What is the company’s purpose? It’s great info for a pitch deck, but the original slide in this case was about as dull as you can get, nothing more than plain text. We already set up a theme for our slides with custom colors that align with YouTube’s brand. We used our headline slide and added a corresponding icon from Beautiful.ai’s free icon library. To finish it off, we added a logo into the bottom left corner, which will automatically appear on every slide going forward as a footer.
Slide 3: Problem
Any successful company solves some sort of problem, and investors definitely want to know what that is before signing a check. We livened up the slide with our thematic color scheme. Then, instead of including just another run-of-the-mill bulleted list, we included the same four problems from the original YouTube pitch with our icons with text slide in animated sequence.
Slide 4: Solution
Once the problem is introduced, a successful pitch deck should tell investors how the company will solve it. Our solution slide uses the same template, color scheme, and animation as the previous slide. Isn’t it far more exciting than a simple black and white list?
Slide 5: Market Size
We would hate for investors to get bored, so we changed up the next slide with a black background. To detail the potential market for the 2005 YouTube, we chose a carousel slide that allowed us to split the info from the original into two sections, one appearing after the other. How much more interesting is our slide with engaging photos alongside the information?
Slide 6: Competition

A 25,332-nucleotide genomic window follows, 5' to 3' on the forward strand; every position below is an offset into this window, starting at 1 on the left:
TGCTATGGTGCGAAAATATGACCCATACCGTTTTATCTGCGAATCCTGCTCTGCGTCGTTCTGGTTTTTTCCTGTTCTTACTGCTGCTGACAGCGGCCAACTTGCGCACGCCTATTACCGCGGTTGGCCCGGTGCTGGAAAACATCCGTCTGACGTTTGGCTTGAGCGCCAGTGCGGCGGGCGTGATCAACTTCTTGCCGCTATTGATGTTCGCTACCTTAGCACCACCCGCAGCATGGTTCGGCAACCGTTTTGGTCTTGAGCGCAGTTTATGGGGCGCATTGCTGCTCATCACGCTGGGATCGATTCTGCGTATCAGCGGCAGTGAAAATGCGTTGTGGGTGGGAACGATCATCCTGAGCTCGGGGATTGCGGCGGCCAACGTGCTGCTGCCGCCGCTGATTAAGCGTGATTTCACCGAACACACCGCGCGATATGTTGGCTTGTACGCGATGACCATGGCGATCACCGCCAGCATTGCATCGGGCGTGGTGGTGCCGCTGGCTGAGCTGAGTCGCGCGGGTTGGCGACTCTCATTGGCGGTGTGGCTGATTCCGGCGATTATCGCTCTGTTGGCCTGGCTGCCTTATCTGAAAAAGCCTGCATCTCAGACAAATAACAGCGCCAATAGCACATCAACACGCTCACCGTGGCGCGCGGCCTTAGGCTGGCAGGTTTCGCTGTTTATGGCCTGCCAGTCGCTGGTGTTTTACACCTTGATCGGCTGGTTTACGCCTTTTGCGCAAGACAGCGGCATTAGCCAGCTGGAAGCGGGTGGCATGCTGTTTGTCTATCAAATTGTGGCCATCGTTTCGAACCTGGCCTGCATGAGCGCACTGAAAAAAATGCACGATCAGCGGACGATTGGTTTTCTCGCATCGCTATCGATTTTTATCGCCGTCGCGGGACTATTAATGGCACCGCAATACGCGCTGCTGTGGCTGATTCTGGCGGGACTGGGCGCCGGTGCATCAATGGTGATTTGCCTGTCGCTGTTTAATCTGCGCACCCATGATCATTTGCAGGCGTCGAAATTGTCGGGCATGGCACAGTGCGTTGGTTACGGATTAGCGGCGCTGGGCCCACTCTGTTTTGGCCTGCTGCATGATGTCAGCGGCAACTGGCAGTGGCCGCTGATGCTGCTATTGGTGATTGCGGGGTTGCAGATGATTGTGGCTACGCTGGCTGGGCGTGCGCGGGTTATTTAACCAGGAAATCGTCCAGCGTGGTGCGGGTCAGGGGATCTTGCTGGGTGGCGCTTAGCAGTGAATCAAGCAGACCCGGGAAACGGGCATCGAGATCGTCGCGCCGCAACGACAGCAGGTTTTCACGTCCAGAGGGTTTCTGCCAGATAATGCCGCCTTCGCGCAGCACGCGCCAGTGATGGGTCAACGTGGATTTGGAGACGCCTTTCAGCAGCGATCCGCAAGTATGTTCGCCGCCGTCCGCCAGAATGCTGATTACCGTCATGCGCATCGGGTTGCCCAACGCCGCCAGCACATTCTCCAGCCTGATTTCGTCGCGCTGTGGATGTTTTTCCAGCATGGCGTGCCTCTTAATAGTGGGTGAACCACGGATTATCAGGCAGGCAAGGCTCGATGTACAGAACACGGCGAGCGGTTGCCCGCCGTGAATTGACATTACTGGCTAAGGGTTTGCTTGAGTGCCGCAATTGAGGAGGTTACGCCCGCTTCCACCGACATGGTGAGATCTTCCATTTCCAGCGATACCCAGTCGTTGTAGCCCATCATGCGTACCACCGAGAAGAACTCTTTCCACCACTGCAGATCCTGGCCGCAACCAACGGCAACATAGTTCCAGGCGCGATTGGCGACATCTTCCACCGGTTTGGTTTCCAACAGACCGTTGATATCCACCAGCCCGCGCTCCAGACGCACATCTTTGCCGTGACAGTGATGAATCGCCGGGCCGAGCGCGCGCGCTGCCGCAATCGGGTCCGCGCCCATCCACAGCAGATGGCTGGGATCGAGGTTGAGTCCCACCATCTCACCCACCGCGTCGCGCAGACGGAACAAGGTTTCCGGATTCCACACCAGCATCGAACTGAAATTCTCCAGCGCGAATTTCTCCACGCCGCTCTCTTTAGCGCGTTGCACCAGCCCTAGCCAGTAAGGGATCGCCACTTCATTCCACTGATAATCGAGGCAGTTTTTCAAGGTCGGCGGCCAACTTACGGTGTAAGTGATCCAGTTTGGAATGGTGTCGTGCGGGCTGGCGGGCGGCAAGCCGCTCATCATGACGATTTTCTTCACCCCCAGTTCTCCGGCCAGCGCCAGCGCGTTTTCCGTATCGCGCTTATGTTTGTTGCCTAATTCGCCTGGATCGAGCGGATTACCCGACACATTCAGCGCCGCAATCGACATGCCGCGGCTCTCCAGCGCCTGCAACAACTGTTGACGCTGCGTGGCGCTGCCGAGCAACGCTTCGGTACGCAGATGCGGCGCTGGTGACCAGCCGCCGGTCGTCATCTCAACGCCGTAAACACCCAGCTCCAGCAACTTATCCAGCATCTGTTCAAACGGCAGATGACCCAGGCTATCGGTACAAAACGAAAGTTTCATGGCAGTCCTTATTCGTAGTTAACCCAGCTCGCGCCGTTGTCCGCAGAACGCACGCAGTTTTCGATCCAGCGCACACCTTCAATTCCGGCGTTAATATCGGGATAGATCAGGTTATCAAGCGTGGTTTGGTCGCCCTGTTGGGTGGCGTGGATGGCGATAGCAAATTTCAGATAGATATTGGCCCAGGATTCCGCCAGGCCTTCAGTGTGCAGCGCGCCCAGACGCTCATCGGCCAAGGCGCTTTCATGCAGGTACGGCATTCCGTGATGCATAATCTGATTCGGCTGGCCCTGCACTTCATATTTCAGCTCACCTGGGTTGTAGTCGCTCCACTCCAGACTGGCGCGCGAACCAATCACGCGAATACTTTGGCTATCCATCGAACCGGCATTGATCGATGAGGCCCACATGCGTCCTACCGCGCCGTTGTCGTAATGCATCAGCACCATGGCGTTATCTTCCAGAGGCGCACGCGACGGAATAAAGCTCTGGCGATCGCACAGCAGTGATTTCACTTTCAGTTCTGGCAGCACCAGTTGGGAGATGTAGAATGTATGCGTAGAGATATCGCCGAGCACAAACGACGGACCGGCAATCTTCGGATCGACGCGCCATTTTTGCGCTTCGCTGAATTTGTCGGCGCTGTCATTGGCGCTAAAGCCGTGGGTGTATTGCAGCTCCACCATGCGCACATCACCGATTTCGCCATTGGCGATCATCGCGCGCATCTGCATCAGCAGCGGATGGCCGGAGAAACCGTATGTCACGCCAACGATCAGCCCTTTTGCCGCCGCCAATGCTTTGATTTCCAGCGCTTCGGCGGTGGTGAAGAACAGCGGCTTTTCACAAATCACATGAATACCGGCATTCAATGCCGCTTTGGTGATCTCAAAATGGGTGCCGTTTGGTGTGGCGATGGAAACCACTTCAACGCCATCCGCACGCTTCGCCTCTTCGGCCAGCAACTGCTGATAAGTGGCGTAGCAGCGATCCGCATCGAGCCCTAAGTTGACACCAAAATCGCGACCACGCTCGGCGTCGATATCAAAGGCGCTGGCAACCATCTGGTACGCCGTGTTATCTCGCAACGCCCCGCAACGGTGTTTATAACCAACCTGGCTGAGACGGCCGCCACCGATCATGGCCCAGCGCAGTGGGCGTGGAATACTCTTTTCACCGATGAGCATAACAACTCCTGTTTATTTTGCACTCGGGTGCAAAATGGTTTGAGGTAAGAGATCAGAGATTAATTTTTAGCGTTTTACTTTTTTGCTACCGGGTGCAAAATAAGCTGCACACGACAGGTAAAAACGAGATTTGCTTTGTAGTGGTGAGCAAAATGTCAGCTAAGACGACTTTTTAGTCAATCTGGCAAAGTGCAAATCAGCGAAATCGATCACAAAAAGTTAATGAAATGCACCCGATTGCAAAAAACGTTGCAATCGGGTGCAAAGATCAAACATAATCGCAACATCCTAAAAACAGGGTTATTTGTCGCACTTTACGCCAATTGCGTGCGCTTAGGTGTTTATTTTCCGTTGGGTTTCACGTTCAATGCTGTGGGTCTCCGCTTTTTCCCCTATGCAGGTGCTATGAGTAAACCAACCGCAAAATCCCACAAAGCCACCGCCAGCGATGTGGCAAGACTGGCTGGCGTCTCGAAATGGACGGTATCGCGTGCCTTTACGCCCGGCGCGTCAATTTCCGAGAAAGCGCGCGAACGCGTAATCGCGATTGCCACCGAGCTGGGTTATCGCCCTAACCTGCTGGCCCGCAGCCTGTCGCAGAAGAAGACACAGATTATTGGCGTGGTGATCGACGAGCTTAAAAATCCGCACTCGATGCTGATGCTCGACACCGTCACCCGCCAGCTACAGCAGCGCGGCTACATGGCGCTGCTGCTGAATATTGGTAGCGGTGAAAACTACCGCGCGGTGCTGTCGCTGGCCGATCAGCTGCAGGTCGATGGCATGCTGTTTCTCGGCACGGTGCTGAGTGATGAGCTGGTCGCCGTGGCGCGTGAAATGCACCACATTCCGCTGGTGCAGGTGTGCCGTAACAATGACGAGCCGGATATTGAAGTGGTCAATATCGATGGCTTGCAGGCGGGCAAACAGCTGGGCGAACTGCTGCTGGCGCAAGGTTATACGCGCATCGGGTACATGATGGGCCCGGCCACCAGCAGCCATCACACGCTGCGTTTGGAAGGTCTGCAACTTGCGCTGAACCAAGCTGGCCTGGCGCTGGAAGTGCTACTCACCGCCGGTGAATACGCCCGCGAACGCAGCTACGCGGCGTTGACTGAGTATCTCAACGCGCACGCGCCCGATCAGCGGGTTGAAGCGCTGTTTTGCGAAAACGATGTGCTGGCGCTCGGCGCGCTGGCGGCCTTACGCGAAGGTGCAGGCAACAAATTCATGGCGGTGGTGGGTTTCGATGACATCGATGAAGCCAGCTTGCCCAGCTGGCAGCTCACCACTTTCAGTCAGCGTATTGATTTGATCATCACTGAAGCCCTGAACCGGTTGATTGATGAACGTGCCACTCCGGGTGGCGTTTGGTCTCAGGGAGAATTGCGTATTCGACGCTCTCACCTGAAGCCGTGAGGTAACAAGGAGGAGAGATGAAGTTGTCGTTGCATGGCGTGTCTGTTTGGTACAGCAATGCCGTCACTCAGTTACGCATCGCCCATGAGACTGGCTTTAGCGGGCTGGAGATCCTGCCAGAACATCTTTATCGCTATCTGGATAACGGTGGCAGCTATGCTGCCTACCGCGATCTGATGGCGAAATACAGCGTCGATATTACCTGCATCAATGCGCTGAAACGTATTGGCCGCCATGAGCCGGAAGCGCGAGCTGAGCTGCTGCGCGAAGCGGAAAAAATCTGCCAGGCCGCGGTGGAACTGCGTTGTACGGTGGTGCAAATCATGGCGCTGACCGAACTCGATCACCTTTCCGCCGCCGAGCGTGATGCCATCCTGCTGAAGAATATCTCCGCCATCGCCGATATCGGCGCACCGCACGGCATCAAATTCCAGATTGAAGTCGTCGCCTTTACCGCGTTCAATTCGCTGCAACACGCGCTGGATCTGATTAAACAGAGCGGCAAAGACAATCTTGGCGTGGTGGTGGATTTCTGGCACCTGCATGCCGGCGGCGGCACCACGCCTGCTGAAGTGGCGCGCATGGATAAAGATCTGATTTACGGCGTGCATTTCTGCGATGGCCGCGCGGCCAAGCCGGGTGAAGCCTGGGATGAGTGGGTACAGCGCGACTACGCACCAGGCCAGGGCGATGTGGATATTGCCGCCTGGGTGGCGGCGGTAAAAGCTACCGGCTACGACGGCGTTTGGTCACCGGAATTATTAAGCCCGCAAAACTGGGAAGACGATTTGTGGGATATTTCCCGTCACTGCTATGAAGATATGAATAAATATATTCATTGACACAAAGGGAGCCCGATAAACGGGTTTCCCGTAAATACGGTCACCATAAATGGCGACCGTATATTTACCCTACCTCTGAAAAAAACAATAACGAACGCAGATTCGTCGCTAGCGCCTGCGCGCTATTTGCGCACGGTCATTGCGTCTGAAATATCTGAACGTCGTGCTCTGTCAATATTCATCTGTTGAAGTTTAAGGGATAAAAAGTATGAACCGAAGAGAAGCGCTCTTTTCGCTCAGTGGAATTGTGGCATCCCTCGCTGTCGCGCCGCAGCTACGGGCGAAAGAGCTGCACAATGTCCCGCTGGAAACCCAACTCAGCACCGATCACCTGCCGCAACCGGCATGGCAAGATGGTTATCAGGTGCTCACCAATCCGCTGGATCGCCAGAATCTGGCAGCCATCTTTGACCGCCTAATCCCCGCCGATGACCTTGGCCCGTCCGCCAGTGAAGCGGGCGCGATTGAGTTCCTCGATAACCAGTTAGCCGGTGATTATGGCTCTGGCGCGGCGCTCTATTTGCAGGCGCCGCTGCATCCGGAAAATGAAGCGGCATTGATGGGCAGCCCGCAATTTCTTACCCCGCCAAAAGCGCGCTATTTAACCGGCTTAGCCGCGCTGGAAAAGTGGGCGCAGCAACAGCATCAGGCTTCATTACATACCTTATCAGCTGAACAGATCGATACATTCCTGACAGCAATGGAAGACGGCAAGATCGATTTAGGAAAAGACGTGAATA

Even though most of us don’t remember any video-sharing sites before YouTube, it did have some early competition in 2005. YouTube’s original slide was as boring as you can get, just a list of names. However using our logo grid template, we were able to transform the slide with colorful brand logos instead of a typed list of names.
Slide 7: Product Development
To transform another of YouTube’s dull original slides, we took the bulleted list and inserted each item into an arrow bar graph. The slide is not only colorful thanks to the brand-centric theme we already established, but the arrows’ appearance is brought to life through our animation.
Slide 8: Sales and Distribution
We repeated the previous “arrow bars” slide format onto this one, and it was super easy thanks to our custom theme. The animation ensures that audiences don’t miss a single moment of the presentation and keeps them engaged throughout.
Slide 9: Team
Any effective pitch deck needs to introduce investors to the team behind the product. Sadly, YouTube’s original pitch deck met this requirement with a wall of text. Each of the three founders were listed, along with their professional background. Sure, it was 2005, but shouldn’t someone have known text blocks are a good way to put audiences to sleep? We completely transformed this slide in our redesign with Beautiful.ai’s team members slide template that features images of each stakeholder with their names (in branded coloring) and professional information beneath.
Slide 10: Metrics
YouTube included a slide with the company’s metrics, but it didn’t feature much information – just its date of launch and a statement of its early success. We made sure we included the same statement, but we added some pizzazz with that same YouTube branded color scheme and a corresponding infographic that visually tells the story of success. We found all-important data from YouTube’s early days that illustrates its rise, and we inserted it into Beautiful.ai’s spline chart. Then, we brought the whole thing to life with animation.
Slide 11: Conclusion
The best presenters never just leave their audience hanging after presenting their slides. They leave a lasting impression by closing their presentations with a clincher: a final story, compelling statistic or inspirational quote that acts as the cherry on top of their presentations. We like to finish the pitch deck with a slide placeholder that gives them time for whatever clincher they choose, so we added an image slide to showcase YouTube’s logo to the end of our redesigned presentation.
Would you subscribe to our redesign?